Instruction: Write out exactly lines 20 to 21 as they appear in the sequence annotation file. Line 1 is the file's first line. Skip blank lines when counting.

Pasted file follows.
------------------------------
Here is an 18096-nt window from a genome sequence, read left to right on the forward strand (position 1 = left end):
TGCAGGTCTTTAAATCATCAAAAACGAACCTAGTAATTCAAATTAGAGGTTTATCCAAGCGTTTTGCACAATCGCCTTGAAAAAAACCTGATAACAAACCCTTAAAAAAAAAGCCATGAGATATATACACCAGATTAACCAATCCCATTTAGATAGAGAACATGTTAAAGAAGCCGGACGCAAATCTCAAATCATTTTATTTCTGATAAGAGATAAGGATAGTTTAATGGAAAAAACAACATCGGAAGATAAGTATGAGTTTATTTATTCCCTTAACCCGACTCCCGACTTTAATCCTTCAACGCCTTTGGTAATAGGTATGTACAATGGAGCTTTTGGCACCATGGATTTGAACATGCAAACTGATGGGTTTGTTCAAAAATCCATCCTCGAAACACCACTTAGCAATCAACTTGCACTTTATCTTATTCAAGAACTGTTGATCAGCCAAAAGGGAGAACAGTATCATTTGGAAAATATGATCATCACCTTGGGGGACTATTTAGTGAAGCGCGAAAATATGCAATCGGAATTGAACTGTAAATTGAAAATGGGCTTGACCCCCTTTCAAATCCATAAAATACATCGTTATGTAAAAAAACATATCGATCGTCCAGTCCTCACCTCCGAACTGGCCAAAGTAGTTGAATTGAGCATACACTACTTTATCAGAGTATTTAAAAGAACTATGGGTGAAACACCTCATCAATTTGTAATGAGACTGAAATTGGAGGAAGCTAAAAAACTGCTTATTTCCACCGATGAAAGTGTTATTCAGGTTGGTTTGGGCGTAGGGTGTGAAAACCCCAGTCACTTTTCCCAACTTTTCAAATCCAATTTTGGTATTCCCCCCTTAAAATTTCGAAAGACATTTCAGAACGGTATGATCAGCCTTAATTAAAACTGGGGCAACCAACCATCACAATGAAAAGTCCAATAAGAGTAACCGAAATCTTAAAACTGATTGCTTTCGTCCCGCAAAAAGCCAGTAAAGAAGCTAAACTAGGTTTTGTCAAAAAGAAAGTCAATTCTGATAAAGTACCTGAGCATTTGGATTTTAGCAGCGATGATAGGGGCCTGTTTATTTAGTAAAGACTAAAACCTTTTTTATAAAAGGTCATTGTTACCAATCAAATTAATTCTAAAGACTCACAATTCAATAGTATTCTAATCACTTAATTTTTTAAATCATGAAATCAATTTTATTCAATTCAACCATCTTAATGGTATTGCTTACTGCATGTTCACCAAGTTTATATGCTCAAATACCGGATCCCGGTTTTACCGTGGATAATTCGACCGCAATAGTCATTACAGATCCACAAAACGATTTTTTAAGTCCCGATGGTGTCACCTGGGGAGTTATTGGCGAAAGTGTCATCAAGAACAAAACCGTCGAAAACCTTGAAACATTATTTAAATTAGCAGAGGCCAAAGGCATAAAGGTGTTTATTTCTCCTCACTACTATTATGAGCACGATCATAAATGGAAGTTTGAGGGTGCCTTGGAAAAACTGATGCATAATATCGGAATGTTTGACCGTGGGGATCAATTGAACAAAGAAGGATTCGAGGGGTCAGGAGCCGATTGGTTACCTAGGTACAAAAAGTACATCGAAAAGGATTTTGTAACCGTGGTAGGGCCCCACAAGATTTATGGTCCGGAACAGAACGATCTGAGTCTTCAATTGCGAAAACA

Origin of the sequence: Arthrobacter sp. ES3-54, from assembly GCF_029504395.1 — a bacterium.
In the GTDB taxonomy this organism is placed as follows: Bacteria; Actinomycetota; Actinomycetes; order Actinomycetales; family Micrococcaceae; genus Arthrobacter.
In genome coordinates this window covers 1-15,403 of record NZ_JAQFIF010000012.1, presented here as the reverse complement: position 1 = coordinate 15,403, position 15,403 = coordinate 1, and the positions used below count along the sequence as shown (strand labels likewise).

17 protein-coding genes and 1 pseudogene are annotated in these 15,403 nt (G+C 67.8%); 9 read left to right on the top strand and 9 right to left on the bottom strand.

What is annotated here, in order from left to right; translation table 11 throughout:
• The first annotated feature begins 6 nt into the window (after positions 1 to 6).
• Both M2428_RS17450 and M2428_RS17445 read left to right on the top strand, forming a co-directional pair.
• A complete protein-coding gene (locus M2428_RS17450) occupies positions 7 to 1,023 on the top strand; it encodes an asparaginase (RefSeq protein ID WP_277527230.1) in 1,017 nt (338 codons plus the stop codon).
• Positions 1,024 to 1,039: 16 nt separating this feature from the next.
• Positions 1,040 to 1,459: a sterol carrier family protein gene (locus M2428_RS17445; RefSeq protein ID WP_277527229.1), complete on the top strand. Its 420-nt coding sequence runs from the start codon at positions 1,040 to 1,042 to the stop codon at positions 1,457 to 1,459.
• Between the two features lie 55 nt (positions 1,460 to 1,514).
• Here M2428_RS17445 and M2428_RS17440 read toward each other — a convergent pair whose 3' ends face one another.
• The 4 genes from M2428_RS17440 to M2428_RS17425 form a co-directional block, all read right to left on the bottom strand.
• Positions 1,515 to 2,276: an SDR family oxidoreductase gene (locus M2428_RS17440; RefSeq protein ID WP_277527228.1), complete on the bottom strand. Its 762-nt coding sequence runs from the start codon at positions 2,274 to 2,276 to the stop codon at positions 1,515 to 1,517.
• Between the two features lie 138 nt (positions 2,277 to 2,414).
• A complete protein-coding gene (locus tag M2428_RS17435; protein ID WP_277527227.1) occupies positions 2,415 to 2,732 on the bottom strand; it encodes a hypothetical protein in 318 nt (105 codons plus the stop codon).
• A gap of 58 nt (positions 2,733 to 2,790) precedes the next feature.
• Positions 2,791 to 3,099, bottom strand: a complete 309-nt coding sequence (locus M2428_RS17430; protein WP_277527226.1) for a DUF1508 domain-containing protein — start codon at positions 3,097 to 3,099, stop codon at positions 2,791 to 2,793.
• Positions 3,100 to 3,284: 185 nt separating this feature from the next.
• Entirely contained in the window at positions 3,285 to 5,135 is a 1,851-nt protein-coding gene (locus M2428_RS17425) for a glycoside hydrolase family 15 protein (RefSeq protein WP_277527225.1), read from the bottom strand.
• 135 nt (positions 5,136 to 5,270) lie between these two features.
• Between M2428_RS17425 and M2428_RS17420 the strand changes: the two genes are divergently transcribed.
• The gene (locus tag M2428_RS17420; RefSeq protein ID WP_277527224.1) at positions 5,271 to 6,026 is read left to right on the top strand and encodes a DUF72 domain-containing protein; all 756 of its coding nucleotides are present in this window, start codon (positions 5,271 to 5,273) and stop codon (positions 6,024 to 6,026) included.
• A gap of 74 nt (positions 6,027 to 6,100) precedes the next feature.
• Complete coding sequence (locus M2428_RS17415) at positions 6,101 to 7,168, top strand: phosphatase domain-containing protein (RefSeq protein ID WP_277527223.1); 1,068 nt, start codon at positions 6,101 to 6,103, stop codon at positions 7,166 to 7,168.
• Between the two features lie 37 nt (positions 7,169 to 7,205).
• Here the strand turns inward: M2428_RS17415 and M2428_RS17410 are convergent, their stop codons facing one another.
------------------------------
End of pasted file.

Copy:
• Positions 2,791 to 3,099, bottom strand: a complete 309-nt coding sequence (locus M2428_RS17430; protein WP_277527226.1) for a DUF1508 domain-containing protein — start codon at positions 3,097 to 3,099, stop codon at positions 2,791 to 2,793.
• Positions 3,100 to 3,284: 185 nt separating this feature from the next.